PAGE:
How quickly all things disappear, our bodies lost, in time even the memory of them will disappear, what is the nature of the things we experience, and particularly those which attract with the bait of pleasure or terrify by pain? How worthless, contemptible, sordid, perishable, and dead they are — all this is part of the intellectual faculty to observe. And further considerations. What are they, these people whose judgments and voices confer or deny esteem?
What is death? Someone looking at death per se, and applying the analytical power of his mind to divest death of its associated images, will conclude then that it is nothing more than a function of nature – and if anyone is frightened of a function of nature, he is a mere child.
And death is not only a function of nature, but also to her benefit. Further, how does man touch god, with what part of his being, and when that part of him is in what sort of disposition.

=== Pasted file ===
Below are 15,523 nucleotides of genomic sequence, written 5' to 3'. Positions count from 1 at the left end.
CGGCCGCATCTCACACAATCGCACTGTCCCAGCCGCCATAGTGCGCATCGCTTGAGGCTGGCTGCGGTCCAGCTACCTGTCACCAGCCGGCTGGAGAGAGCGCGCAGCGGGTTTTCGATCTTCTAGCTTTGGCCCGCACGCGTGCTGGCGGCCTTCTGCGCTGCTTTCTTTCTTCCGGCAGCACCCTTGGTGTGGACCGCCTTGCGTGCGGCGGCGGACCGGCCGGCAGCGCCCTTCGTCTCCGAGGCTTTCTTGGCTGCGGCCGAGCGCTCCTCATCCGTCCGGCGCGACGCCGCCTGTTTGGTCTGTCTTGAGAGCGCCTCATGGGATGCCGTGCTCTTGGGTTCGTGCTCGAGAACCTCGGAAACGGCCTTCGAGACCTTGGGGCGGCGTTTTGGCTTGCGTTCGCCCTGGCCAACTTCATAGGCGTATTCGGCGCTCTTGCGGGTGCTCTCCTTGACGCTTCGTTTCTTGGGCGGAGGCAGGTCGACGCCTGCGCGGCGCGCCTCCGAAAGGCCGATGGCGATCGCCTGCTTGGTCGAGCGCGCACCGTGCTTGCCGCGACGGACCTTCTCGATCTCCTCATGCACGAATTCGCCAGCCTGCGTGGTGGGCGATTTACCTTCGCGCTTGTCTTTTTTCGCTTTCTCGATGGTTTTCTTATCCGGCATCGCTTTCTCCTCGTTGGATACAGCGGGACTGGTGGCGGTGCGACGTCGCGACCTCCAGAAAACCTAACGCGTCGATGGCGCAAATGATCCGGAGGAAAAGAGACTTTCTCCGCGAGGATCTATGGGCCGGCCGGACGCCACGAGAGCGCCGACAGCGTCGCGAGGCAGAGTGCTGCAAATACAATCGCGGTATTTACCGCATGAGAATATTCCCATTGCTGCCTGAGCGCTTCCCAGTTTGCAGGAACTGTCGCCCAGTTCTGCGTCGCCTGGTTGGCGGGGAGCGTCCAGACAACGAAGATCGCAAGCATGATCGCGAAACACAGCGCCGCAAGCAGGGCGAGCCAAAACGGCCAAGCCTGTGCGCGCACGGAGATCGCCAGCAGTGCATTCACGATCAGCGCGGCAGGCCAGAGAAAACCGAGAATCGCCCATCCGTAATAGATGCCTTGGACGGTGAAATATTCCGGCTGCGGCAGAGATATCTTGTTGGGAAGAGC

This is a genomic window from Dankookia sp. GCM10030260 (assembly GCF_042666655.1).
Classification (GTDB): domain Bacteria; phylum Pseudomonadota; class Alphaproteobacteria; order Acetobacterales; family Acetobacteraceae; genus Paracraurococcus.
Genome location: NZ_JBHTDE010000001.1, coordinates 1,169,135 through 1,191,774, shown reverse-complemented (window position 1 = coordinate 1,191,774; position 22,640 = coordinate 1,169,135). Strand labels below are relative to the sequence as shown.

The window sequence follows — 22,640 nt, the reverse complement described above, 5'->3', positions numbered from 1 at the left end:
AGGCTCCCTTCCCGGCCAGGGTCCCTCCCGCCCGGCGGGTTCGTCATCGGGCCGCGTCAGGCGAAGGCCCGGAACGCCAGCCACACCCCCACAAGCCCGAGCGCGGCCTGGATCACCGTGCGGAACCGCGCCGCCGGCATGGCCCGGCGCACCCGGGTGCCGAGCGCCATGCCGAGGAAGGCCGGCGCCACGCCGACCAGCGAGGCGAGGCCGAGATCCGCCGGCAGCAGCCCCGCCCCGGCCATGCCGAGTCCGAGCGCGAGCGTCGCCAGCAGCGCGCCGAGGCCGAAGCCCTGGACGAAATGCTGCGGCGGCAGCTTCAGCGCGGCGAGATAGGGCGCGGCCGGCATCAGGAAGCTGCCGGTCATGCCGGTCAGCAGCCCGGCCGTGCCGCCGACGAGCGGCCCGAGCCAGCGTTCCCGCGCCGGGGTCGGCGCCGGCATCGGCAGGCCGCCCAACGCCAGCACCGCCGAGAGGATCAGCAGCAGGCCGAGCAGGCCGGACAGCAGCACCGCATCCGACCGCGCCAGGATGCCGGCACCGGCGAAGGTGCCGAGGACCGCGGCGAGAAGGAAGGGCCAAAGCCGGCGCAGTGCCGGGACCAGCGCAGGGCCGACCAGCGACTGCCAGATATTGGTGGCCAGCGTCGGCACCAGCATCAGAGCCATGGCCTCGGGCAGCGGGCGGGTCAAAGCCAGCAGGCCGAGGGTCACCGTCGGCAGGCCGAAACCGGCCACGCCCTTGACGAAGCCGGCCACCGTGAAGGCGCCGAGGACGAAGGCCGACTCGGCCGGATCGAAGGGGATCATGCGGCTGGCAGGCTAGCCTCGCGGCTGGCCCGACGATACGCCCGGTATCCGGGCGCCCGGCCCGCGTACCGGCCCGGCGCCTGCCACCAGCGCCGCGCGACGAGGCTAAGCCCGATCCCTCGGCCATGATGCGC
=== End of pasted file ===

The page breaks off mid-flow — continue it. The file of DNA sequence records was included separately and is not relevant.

The Mediations are repetitive, and so are my reflections upon them. But that’s part of the exercise. It isn’t that Marcus was coming upon these ideas are world busting revelations, he was repeating mantras to himself over and over hoping that they’d stick.
Again, here, he wrestles with mortality, like we all do, steeling himself against its inevitability. Getting upset at a fact of nature is absurd. We all die, all that we ever know will die, all that remember us will die. Even emperors because ghosts, barely visible through the fog of history. Know this, feel this, and death looses some of its power.
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